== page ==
• C08L67/02Polyesters derived from dicarboxylic acids and dihydroxy compounds
    • C08L67/03Polyesters derived from dicarboxylic acids and dihydroxy compounds the dicarboxylic acids and dihydroxy compounds having the carboxyl- and the hydroxy groups directly linked to aromatic rings

Abstract

Described herein are polyarylate molding compositions having improved notched izod impact values after molding, which composition comprises a blend of a polyarylate, a polyester, and an impact modifier which is a graft copolymer of a vinyl aromatic, an acrylate, an unsaturated nitrile, or mixtures thereof, grafted onto an unsaturated elastomeric backbone and having a tensile modulus of less than about 100,000 psi. Also, decabromodiphenyl oxide may be included in said composition.

Description

BACKGROUND OF THE INVENTION

This invention is directed to a polyarylate molding composition having improved notched izod impact values after molding. The impact modified polyarylate composition of this invention comprises a polyarylate derived from a dihydric phenol and an aromatic dicarboxylic acid, a polyester derived from an aliphatic or cycloaliphatic diol, or mixtures thereof, and an aromatic dicarboxylic acid, and an impact modifier which is a graft copolymer of a vinyl aromatic, an acrylate, an unsaturated nitrile, or mixtures thereof, grafted onto an unsaturated elastomeric backbone and having a tensile modulus of less than about 100,000 psi. Additionally, said composition can include decarbromodiphenyl oxide.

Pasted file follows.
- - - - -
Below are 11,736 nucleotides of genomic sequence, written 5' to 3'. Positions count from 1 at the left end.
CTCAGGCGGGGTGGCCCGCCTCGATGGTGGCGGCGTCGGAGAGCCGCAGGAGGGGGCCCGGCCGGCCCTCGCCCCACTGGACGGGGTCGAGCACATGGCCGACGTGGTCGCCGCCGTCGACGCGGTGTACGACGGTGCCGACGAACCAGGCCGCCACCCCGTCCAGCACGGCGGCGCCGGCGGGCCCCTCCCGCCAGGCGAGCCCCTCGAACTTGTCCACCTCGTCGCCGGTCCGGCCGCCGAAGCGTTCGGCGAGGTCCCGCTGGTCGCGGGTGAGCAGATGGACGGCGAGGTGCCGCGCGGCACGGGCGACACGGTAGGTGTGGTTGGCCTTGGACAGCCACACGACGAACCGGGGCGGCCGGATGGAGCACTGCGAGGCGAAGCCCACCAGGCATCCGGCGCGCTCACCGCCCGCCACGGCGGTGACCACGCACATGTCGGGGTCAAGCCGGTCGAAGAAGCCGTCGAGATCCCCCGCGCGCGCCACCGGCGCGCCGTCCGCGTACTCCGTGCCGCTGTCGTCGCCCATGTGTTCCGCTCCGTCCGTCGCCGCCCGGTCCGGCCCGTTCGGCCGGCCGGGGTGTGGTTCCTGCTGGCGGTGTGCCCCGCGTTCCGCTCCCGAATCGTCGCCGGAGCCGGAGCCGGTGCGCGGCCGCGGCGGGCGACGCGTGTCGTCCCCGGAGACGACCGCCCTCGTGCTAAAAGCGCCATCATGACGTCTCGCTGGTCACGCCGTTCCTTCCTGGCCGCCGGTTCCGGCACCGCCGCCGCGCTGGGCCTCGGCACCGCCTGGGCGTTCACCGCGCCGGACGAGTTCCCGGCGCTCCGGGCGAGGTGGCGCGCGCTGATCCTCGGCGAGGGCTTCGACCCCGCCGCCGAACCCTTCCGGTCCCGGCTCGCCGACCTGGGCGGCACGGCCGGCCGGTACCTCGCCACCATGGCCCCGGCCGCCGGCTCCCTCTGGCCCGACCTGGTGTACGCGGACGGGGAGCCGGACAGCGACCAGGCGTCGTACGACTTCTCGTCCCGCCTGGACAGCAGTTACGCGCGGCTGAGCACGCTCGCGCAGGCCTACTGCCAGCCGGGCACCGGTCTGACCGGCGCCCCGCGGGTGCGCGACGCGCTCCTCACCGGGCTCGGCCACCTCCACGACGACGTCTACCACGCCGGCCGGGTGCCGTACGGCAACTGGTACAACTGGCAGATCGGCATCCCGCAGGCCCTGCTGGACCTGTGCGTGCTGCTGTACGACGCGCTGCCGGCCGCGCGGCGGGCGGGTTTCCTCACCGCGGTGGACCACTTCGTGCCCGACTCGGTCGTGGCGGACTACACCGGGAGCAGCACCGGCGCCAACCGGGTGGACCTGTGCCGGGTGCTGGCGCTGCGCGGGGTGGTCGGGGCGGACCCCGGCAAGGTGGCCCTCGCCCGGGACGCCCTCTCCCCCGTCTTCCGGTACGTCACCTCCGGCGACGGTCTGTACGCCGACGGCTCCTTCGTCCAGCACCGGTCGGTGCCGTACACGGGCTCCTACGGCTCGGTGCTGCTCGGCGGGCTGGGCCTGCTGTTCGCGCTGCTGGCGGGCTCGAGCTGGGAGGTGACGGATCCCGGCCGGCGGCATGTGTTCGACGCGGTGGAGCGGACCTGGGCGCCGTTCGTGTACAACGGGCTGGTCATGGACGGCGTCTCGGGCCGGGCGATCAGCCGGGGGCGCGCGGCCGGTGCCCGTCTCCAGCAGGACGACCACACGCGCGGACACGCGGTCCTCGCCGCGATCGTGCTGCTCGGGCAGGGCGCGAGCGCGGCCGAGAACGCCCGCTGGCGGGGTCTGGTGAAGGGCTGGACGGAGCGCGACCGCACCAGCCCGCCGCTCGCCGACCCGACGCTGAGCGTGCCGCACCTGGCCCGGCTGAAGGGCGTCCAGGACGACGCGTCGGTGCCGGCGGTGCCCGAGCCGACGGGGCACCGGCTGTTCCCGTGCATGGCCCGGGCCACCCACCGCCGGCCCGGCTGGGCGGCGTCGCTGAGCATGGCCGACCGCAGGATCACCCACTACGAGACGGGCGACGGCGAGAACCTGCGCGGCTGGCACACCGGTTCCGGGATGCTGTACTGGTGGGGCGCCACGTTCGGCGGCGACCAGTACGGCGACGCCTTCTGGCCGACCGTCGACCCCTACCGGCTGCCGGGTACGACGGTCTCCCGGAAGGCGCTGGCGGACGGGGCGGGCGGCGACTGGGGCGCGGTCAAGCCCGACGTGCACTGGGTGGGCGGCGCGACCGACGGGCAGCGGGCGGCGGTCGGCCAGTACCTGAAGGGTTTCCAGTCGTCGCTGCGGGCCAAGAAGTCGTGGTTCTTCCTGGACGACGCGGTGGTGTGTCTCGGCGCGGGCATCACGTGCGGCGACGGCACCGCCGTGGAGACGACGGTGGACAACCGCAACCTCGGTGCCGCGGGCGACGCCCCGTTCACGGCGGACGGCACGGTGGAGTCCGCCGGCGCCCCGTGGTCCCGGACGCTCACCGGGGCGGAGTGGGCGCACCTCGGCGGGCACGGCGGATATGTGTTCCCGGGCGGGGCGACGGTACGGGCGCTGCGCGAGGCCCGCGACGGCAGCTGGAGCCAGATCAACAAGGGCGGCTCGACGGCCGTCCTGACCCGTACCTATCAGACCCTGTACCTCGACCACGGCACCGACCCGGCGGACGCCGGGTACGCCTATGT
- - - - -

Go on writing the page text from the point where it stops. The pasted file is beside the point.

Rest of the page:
Polyarylates are aromatic polyesters derived from a dihydric phenol, particularly 2,2-bis-(4-hydroxyphenyl)propane (also identified as Bisphenol-A) and an aromatic dicarboxylic acid, particularly mixtures of terephthalic and isophthalic acids.

Polyarylates are high temperature, high performance thermoplastic polymers with a good combination of thermal and mechanical properties. They have a high continuous use temperature of about 130° C., and good unnotched toughness, with a pendulum impact value of greater than 300 ft. lbs./in.3. Additionally, polyarylates have inherent flammability and combustion resistance as well as good weatherability. The polyarylates have good melt stability at high temperatures and good color retention. They also have good processability which allows them to be molded into a variety of articles.